A handbell day or handbell gathering is an event where people get together to ring handbells intensively. They often last over the course of a weekend. We think these kind of events are great for promoting handbell ringing and for supporting handbell ringers. It brings together expertise within an area so that people can learn new methods or try new things, hopefully with a stronger band than they normally have. Also, it is good for us handbell ringers to ring with different people from time to time, so that we don't fall into bad habits or develop strange quirks.
The biggest handbell event is the Oxford handbell weekend, held every year around Easter, which attracts 30 or more ringers who are scheduled into an intensive day of quarter peals at all levels of expertise. When we started running Scottish handbell days, we used this model to get ourselves started. But many other ringing associations and groups also have events, and the number is increasing all the time.
We decided to host a Scottish handbell day because we kept hearing about this person or that person who rang handbells but weren't active due to a lack of available ringers. So we decided it would be a good idea to get all these people together in one place and see if we could get some more ringing going in other parts of Scotland. Plus, it is a good excuse for a party.
Since our first handbell day, we have held them regularly twice a year, and each time the people and format change just a little, just so it doesn't get stale, and still offers a good opportunity for the ringers who attend. What started as a private initiative on our part is now included in the Scottish Association calendar. And yes, there is more handbell ringing in Scotland than previously, but we are not sure we can take credit for that.....
By most standards, scoring less than half of one's scheduled quarter peal attempts would be considered a bit of a letdown. However, our haul of five quarters from thirteen attempts felt – and was – very successful. And the mix of Plain Bob and Kent on 6 and 8 represented...Read more
Our seventh Scottish Handbell Day started with Plain Bob, finished with Glasgow and in between there was a lot more Plain Bob, fun with other plain methods, extremely satisfactory plain hunting, and well, just more fun.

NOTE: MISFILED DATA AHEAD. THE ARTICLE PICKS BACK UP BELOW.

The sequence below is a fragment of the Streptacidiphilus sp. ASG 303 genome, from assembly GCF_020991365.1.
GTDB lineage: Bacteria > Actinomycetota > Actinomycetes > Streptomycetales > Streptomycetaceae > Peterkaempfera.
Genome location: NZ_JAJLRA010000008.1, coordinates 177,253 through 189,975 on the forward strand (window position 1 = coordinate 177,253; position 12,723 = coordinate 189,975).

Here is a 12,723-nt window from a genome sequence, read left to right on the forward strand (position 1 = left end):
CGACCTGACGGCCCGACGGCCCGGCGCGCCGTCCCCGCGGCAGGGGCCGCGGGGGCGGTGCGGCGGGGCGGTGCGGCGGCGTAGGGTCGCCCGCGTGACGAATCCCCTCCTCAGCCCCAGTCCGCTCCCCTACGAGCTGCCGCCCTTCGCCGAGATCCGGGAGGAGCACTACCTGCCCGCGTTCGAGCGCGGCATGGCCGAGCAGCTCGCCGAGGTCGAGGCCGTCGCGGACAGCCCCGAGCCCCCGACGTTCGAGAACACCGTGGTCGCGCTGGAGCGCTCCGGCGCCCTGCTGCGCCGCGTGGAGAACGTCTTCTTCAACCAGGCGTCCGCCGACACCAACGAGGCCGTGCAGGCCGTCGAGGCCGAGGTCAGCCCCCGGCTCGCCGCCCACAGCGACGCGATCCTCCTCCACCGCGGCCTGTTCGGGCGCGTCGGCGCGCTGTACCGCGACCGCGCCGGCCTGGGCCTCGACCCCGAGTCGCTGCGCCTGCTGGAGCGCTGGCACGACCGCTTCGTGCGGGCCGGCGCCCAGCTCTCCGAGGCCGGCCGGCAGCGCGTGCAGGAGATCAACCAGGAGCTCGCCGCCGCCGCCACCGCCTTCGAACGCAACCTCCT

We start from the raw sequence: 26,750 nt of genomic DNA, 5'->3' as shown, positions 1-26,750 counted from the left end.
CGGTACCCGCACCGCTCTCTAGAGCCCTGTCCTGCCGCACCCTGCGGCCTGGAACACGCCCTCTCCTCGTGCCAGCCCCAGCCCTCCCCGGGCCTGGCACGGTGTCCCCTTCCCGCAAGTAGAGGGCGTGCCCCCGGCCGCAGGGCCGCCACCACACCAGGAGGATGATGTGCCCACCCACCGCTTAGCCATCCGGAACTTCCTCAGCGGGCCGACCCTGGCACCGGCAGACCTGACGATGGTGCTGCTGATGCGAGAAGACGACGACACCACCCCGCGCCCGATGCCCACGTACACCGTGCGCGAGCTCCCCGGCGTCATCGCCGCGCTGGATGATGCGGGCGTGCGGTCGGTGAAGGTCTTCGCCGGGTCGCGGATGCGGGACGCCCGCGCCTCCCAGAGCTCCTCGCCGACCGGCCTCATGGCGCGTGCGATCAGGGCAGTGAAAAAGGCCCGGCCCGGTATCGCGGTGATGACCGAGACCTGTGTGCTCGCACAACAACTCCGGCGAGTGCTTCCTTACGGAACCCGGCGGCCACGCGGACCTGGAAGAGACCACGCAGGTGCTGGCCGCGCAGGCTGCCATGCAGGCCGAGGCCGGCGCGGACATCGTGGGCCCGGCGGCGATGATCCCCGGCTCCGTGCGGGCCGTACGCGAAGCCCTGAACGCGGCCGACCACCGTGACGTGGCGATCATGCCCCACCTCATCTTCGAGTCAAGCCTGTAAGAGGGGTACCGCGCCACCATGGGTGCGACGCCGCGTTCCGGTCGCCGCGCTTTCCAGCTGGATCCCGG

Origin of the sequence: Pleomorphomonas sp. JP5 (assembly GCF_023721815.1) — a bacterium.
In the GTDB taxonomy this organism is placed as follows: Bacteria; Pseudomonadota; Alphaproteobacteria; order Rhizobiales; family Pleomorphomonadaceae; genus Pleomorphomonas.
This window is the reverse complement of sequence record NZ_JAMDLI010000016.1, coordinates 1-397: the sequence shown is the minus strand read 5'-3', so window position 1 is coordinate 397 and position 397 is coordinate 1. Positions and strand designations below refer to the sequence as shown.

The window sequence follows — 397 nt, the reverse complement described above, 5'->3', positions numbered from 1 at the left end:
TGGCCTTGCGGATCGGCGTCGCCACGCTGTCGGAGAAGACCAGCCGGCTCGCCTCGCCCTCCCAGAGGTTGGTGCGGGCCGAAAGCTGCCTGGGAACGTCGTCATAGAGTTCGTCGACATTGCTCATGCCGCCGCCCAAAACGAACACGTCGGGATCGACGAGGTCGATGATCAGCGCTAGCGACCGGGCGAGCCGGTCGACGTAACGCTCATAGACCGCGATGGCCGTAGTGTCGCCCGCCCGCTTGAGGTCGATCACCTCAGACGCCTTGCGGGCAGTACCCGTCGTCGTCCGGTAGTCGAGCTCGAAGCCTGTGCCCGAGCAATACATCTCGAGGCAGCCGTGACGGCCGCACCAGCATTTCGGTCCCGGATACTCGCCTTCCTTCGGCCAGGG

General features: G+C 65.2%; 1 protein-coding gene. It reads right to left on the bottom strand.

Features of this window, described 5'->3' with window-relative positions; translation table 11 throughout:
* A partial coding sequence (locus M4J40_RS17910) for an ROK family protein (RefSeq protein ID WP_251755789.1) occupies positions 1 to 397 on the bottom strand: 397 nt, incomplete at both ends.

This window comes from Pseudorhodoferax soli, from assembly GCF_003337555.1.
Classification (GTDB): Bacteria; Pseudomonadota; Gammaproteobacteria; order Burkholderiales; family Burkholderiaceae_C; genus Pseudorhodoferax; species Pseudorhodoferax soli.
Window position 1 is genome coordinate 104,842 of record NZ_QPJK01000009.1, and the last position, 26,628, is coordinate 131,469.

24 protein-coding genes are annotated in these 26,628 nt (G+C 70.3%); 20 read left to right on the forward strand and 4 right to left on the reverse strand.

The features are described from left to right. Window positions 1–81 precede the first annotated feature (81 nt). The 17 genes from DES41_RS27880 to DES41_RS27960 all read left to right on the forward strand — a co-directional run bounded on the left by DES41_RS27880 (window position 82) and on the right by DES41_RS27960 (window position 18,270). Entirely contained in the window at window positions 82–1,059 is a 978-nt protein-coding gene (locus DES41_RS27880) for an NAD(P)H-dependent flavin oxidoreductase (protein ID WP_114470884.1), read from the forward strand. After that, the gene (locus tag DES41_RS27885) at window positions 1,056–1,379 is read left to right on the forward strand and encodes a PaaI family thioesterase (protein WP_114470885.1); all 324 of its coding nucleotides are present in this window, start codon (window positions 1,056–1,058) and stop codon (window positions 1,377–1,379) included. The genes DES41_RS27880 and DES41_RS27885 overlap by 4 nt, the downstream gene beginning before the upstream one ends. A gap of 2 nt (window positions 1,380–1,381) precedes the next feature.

We had a smaller pool of ringers on this day, which sometimes isn't a...Read more
Yesterday we rang a quarter of Cambridge Royal, getting us to the milestone of 100 quarters in the house. A total of 33 people have been involved, which we are pleased with as part of the point of the Scottish handbell days is to increase the number...Read more
Yesterday was the Scottish Handbell Day, a high point in the calendar at 1 Albany Quadrant. It was the best one yet, and everyone went away happy. We had 18 people, and by lowering our sights a little instead of forcing everyone to ring on 12, we...Read more
After successfully sending our Handbell Club students away happy with their accomplishments, we turned to the more challenging part of the day, which consisted of satisfying various Surprise Major requests, and filling in the rest of the bands appropriately around them. We had a small number of attenders, but a...Read more
Our fifth Scottish Handbell Day was a day a two parts, and the first part was dedicated to the Mount Vernon Handbell Club. We invited pupils to come for one session and have a 'masterclass' with experienced handbell ringers. About half the club was able to come, and we arranged...Read more
I needn’t have worried about having enough turn up to the Okehampton handbell afternoon: 31 people were there ringing handbells!
In the last few days the worry was ‘will we have enough experienced ringers?’ as more and more novices signed up, or turned up on the day, but we...Read more
Here we are less than three weeks off the Okehampton handbell afternoon. I’ve had it on the education programme since the start of the year, and in recent weeks sent emails to anyone in Devon I know of who rings handbells; as well as sending a poster out through branch...Read more
One house, one day, three dozen ringers and a similar number of planned quarter peals. That was the formula for the 2012 ODG Handbell Day, held in Reading Saturday. It’s an annual event that has grown over the years. The first one I attended, in 1987, was in a village...Read more
Handbells, and why more people don't ring them, has been a subject on the Change Ringers mailing list over the last couple of days. The debate has been fairly lively, not yet very conclusive, and so probably far from over.
In the midst of this, Lester Yeo, from the Guild...Read more